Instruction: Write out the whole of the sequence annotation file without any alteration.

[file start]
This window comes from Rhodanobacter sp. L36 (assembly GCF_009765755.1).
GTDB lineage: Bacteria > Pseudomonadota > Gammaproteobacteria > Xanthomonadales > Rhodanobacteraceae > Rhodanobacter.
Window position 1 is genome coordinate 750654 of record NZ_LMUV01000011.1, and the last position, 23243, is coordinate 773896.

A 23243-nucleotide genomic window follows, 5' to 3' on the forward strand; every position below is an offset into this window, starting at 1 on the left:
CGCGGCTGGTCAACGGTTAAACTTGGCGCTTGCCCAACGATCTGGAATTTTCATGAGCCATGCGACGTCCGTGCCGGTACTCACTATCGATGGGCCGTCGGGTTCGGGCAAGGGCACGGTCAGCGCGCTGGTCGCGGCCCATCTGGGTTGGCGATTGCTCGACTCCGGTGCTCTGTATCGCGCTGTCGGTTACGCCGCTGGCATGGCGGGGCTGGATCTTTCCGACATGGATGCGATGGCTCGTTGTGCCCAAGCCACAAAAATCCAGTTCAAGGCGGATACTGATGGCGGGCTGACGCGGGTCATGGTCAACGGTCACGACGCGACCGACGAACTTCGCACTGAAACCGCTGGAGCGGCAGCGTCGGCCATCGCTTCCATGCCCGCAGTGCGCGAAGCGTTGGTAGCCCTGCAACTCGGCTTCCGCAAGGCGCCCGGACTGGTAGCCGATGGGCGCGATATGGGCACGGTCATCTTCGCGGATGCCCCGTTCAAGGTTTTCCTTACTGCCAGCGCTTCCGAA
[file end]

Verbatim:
This window comes from Rhodanobacter sp. L36 (assembly GCF_009765755.1).
GTDB lineage: Bacteria > Pseudomonadota > Gammaproteobacteria > Xanthomonadales > Rhodanobacteraceae > Rhodanobacter.
Window position 1 is genome coordinate 750654 of record NZ_LMUV01000011.1, and the last position, 23243, is coordinate 773896.

A 23243-nucleotide genomic window follows, 5' to 3' on the forward strand; every position below is an offset into this window, starting at 1 on the left:
CGCGGCTGGTCAACGGTTAAACTTGGCGCTTGCCCAACGATCTGGAATTTTCATGAGCCATGCGACGTCCGTGCCGGTACTCACTATCGATGGGCCGTCGGGTTCGGGCAAGGGCACGGTCAGCGCGCTGGTCGCGGCCCATCTGGGTTGGCGATTGCTCGACTCCGGTGCTCTGTATCGCGCTGTCGGTTACGCCGCTGGCATGGCGGGGCTGGATCTTTCCGACATGGATGCGATGGCTCGTTGTGCCCAAGCCACAAAAATCCAGTTCAAGGCGGATACTGATGGCGGGCTGACGCGGGTCATGGTCAACGGTCACGACGCGACCGACGAACTTCGCACTGAAACCGCTGGAGCGGCAGCGTCGGCCATCGCTTCCATGCCCGCAGTGCGCGAAGCGTTGGTAGCCCTGCAACTCGGCTTCCGCAAGGCGCCCGGACTGGTAGCCGATGGGCGCGATATGGGCACGGTCATCTTCGCGGATGCCCCGTTCAAGGTTTTCCTTACTGCCAGCGCTTCCGAA